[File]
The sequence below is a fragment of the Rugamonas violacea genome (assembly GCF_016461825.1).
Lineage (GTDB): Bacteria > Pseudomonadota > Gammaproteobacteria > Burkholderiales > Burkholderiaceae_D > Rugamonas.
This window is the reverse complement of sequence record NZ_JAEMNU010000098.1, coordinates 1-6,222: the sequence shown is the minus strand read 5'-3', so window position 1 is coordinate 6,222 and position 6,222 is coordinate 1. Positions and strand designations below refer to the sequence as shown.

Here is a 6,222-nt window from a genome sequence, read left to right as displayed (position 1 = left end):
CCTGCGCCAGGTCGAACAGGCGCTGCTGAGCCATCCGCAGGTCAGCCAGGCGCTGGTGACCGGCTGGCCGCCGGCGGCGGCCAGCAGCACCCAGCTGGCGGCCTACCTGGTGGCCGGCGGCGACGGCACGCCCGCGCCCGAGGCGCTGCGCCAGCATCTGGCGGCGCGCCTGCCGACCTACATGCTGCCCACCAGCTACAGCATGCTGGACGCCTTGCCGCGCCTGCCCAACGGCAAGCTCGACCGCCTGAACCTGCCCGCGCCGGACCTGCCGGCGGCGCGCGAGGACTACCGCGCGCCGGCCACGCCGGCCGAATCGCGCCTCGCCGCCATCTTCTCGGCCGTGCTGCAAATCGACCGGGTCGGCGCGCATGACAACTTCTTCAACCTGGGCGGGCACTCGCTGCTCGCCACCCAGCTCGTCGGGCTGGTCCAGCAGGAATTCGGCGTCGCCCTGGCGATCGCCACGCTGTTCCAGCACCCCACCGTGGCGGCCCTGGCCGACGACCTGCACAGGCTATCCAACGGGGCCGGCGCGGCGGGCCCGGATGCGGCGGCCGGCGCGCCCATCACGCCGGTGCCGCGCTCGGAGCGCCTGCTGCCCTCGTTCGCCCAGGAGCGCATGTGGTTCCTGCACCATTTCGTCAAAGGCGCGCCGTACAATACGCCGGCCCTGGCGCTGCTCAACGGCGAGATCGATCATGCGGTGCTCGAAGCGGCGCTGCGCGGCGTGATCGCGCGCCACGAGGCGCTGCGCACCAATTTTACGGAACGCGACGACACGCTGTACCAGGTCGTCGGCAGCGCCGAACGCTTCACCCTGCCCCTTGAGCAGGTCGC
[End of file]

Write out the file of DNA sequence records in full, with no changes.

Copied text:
The sequence below is a fragment of the Rugamonas violacea genome (assembly GCF_016461825.1).
Lineage (GTDB): Bacteria > Pseudomonadota > Gammaproteobacteria > Burkholderiales > Burkholderiaceae_D > Rugamonas.
This window is the reverse complement of sequence record NZ_JAEMNU010000098.1, coordinates 1-6,222: the sequence shown is the minus strand read 5'-3', so window position 1 is coordinate 6,222 and position 6,222 is coordinate 1. Positions and strand designations below refer to the sequence as shown.

Here is a 6,222-nt window from a genome sequence, read left to right as displayed (position 1 = left end):
CCTGCGCCAGGTCGAACAGGCGCTGCTGAGCCATCCGCAGGTCAGCCAGGCGCTGGTGACCGGCTGGCCGCCGGCGGCGGCCAGCAGCACCCAGCTGGCGGCCTACCTGGTGGCCGGCGGCGACGGCACGCCCGCGCCCGAGGCGCTGCGCCAGCATCTGGCGGCGCGCCTGCCGACCTACATGCTGCCCACCAGCTACAGCATGCTGGACGCCTTGCCGCGCCTGCCCAACGGCAAGCTCGACCGCCTGAACCTGCCCGCGCCGGACCTGCCGGCGGCGCGCGAGGACTACCGCGCGCCGGCCACGCCGGCCGAATCGCGCCTCGCCGCCATCTTCTCGGCCGTGCTGCAAATCGACCGGGTCGGCGCGCATGACAACTTCTTCAACCTGGGCGGGCACTCGCTGCTCGCCACCCAGCTCGTCGGGCTGGTCCAGCAGGAATTCGGCGTCGCCCTGGCGATCGCCACGCTGTTCCAGCACCCCACCGTGGCGGCCCTGGCCGACGACCTGCACAGGCTATCCAACGGGGCCGGCGCGGCGGGCCCGGATGCGGCGGCCGGCGCGCCCATCACGCCGGTGCCGCGCTCGGAGCGCCTGCTGCCCTCGTTCGCCCAGGAGCGCATGTGGTTCCTGCACCATTTCGTCAAAGGCGCGCCGTACAATACGCCGGCCCTGGCGCTGCTCAACGGCGAGATCGATCATGCGGTGCTCGAAGCGGCGCTGCGCGGCGTGATCGCGCGCCACGAGGCGCTGCGCACCAATTTTACGGAACGCGACGACACGCTGTACCAGGTCGTCGGCAGCGCCGAACGCTTCACCCTGCCCCTTGAGCAGGTCGC